Some weeks ago, I attended the Front End of Innovation (FEI) congress in Venice. The setting was mesmerizing. This was my first visit to Venice and it completely lived up to my expectations. The congress itself was hosted by the Ca’ Foscari University, right in the heart of this magnificent city. One could argue that the setting of an innovation congress in Venice, a city where art and history combine with old trades and the beauty of the sea, is not ideal. However, the congress proved that tradition and innovation can be like hand in glove.
Whilst part of the congress was dedicated to the process of technical innovation through open sourcing, connect & develop methodologies etc., my attention as a market/consumer researcher was mainly attracted when the art of storytelling and listening as an enabler of relevant, compelling and engaging innovations was discussed.
Creating new ideas is an essential step towards innovation, that’s obvious. But it is not sufficient these days. In order for an idea to thrive in the market, brands need to generate excitement and support for their new opportunity. Don’t be fooled: an idea will never – or rarely – sell itself. That is where the power of storytelling comes in. Using storytelling throughout the innovation process – and embracing it as an essential tool to either capture or understand the hearts and minds of your target audience – will increase the relevance of an idea and therefore ensure that it stands out. Numerous examples can be quoted of how storytelling is becoming mainstream in the business world. At Nike, senior executives are called ‘corporate storytellers‘. 3M banned bullet points and replaced them with writing ‘strategic narratives‘. Procter & Gamble hired Hollywood directors to teach its executives storytelling techniques. Business schools have added storytelling courses to their curriculum.
R&D alone does not buy innovation, nor is it open innovation. At least not all the time anymore. It is clear that we need to rethink the innovation process beyond mainstream innovation processes, which sometimes solely rely on technical capabilities or evolutions. This can happen by embracing the consumer right from the start in the process and create the right environment for a consumer to tell his/her story. This is an alternative approach to the standard innovation processes. Alternative is not always better, I admit, but better is most often alternative.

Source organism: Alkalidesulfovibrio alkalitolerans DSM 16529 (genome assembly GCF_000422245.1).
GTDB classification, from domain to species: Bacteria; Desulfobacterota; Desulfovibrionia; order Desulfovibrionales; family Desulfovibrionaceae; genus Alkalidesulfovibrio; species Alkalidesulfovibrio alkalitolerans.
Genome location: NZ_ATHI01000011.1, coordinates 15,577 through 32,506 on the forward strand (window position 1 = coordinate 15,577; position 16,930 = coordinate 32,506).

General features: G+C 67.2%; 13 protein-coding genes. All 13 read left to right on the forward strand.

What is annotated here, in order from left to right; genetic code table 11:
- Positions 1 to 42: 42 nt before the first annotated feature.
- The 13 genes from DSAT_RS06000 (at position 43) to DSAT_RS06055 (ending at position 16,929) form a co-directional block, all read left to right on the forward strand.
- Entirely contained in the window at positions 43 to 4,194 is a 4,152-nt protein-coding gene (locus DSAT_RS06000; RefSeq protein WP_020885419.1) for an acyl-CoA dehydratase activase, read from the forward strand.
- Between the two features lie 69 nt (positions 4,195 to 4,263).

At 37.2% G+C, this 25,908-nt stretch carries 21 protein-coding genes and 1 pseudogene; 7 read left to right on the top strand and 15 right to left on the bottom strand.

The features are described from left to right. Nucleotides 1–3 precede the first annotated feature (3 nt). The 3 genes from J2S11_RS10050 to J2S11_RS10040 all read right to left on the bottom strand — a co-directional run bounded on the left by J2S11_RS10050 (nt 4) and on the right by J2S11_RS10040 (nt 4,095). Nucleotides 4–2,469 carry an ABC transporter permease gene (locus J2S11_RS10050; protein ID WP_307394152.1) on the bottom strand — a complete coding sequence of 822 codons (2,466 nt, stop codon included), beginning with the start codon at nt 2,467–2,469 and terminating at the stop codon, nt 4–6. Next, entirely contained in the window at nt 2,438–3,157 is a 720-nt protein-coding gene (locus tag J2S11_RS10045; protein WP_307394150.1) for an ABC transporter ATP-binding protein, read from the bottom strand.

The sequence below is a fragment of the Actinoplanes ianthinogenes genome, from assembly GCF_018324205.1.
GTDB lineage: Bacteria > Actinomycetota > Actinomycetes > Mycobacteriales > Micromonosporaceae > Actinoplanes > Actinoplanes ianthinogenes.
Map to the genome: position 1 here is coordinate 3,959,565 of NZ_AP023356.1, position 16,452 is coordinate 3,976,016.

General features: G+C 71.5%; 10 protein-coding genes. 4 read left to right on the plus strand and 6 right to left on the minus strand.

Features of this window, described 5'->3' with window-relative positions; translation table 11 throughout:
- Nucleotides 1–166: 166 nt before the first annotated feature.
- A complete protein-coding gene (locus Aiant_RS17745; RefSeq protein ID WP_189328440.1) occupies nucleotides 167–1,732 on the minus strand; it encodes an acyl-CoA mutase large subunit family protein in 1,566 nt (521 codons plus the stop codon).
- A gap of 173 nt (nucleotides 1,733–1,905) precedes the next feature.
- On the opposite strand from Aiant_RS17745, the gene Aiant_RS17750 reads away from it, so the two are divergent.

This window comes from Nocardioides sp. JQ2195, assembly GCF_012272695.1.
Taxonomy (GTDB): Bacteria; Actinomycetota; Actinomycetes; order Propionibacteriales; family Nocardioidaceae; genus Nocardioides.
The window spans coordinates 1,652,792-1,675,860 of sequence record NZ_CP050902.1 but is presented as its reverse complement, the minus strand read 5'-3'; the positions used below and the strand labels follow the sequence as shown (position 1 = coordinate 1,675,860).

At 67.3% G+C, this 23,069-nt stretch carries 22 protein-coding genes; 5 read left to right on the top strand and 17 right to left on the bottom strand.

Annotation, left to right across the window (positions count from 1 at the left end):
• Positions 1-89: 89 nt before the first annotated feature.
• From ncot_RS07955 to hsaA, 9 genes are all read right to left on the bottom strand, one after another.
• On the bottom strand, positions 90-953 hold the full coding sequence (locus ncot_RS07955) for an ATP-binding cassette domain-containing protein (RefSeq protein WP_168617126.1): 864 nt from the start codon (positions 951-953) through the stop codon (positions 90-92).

Jaspar Roos talked about The Offline Glass as a great example of how consumer storytelling and the correct interpretation of the message encapsulated in the story can spark inspiration for innovation. The story is clear: consumers often talk about digital information overload. The Salve Jorge bar in São Paulo correctly interpreted this story and understood that people want to be rescued from the online world – at least for a while – and talk face-to-face rather than being hooked on their smartphones.
The Offline Glass is an invitation for people to turn off the online world, chat with friends and live in the reality around them, at least for a few hours. The Offline Glass definitely has some weaknesses – What if the phone starts to vibrate? What about condensation? What about accidental spills? – but it is brilliant in its simplicity.
Sameer Desai, Director Consumer Healthcare at Mundipharma, shared the Solar Bottle Lights as another example of how deep an understanding of the consumer reality through storytelling can boost innovative thinking. It took the entrepreneurship of Alfredo Moser in Brazil and the right interpretation of the stories from people living in underprivileged houses without access to electricity to develop the Solar Bottle Lights – one of the best innovations of all times if you ask me. The invention is simple. It involves filling up a 1.5L PET bottle with purified water and bleach and installing it ‘in / through’ the roof of a house. The water in the bottles refracts the sunlight during the day and creates the same intensity as a 55-watt light bulb.
The power and relevance of the initial idea cannot be ignored. It indicates that deep cultural and consumer understanding, based on trivial consumer stories, is of paramount importance and can sparkle life-changing innovations. What started with one plastic bottle has now evolved into the foundation ‘Liter of Light’. To date, Liter of Light has brightened up 28,000 homes and the lives of 70,000 people in Metro Manila alone. The project has spread from the Philippines to Indonesia, India and Switzerland with the goal of installing one million ‘solar bulbs’ by 2015.
Connecting with consumers and listening to their stories will spark inspiration for innovation. Everyone involved with innovation – researchers, marketers, engineers… – should allocate time and resources in order to listen to consumer stories. It will change your perspective, you will potentially hear what no one else is hearing and it will set your innovation spirit on fire.
Ciao Venice. Thanks for your story.